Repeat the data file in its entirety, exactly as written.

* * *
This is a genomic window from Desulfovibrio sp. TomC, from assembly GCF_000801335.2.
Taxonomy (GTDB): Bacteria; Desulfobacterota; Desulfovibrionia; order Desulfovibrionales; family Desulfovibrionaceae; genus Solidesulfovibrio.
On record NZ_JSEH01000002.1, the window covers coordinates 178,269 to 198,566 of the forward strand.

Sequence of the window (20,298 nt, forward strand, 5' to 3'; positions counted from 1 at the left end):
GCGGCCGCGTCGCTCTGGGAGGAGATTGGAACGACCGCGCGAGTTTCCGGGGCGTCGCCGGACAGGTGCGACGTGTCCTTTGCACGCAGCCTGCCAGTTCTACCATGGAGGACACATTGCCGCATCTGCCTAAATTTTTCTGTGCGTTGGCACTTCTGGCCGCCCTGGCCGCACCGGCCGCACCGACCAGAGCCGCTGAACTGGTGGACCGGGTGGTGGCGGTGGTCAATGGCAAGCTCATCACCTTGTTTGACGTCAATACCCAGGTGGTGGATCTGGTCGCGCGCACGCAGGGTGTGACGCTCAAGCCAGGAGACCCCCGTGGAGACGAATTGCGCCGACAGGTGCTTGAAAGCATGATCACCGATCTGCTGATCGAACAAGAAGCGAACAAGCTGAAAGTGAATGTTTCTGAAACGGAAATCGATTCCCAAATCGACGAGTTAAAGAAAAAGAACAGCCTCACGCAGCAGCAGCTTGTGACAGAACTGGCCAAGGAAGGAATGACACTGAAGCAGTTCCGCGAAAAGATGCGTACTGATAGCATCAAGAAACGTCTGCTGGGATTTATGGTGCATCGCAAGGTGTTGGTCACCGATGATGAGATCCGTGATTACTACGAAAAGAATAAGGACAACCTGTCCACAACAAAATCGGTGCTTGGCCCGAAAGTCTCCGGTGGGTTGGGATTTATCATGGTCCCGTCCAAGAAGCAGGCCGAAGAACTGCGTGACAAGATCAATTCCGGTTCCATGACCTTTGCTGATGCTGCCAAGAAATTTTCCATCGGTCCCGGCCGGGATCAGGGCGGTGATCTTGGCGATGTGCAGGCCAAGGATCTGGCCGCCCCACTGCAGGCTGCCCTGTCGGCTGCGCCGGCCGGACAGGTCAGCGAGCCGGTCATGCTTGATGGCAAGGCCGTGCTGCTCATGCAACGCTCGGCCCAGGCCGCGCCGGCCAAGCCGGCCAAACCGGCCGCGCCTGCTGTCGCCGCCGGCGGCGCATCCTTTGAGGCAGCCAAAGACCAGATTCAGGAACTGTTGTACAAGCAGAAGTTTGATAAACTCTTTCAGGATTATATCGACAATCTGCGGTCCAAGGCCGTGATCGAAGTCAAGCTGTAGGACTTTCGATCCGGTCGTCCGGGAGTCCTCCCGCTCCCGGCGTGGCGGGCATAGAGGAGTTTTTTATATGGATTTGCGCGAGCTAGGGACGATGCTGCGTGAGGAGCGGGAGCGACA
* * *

This is a genomic window from Desulfovibrio sp. TomC, from assembly GCF_000801335.2.
Taxonomy (GTDB): Bacteria; Desulfobacterota; Desulfovibrionia; order Desulfovibrionales; family Desulfovibrionaceae; genus Solidesulfovibrio.
On record NZ_JSEH01000002.1, the window covers coordinates 178,269 to 198,566 of the forward strand.

Sequence of the window (20,298 nt, forward strand, 5' to 3'; positions counted from 1 at the left end):
GCGGCCGCGTCGCTCTGGGAGGAGATTGGAACGACCGCGCGAGTTTCCGGGGCGTCGCCGGACAGGTGCGACGTGTCCTTTGCACGCAGCCTGCCAGTTCTACCATGGAGGACACATTGCCGCATCTGCCTAAATTTTTCTGTGCGTTGGCACTTCTGGCCGCCCTGGCCGCACCGGCCGCACCGACCAGAGCCGCTGAACTGGTGGACCGGGTGGTGGCGGTGGTCAATGGCAAGCTCATCACCTTGTTTGACGTCAATACCCAGGTGGTGGATCTGGTCGCGCGCACGCAGGGTGTGACGCTCAAGCCAGGAGACCCCCGTGGAGACGAATTGCGCCGACAGGTGCTTGAAAGCATGATCACCGATCTGCTGATCGAACAAGAAGCGAACAAGCTGAAAGTGAATGTTTCTGAAACGGAAATCGATTCCCAAATCGACGAGTTAAAGAAAAAGAACAGCCTCACGCAGCAGCAGCTTGTGACAGAACTGGCCAAGGAAGGAATGACACTGAAGCAGTTCCGCGAAAAGATGCGTACTGATAGCATCAAGAAACGTCTGCTGGGATTTATGGTGCATCGCAAGGTGTTGGTCACCGATGATGAGATCCGTGATTACTACGAAAAGAATAAGGACAACCTGTCCACAACAAAATCGGTGCTTGGCCCGAAAGTCTCCGGTGGGTTGGGATTTATCATGGTCCCGTCCAAGAAGCAGGCCGAAGAACTGCGTGACAAGATCAATTCCGGTTCCATGACCTTTGCTGATGCTGCCAAGAAATTTTCCATCGGTCCCGGCCGGGATCAGGGCGGTGATCTTGGCGATGTGCAGGCCAAGGATCTGGCCGCCCCACTGCAGGCTGCCCTGTCGGCTGCGCCGGCCGGACAGGTCAGCGAGCCGGTCATGCTTGATGGCAAGGCCGTGCTGCTCATGCAACGCTCGGCCCAGGCCGCGCCGGCCAAGCCGGCCAAACCGGCCGCGCCTGCTGTCGCCGCCGGCGGCGCATCCTTTGAGGCAGCCAAAGACCAGATTCAGGAACTGTTGTACAAGCAGAAGTTTGATAAACTCTTTCAGGATTATATCGACAATCTGCGGTCCAAGGCCGTGATCGAAGTCAAGCTGTAGGACTTTCGATCCGGTCGTCCGGGAGTCCTCCCGCTCCCGGCGTGGCGGGCATAGAGGAGTTTTTTATATGGATTTGCGCGAGCTAGGGACGATGCTGCGTGAGGAGCGGGAGCGACA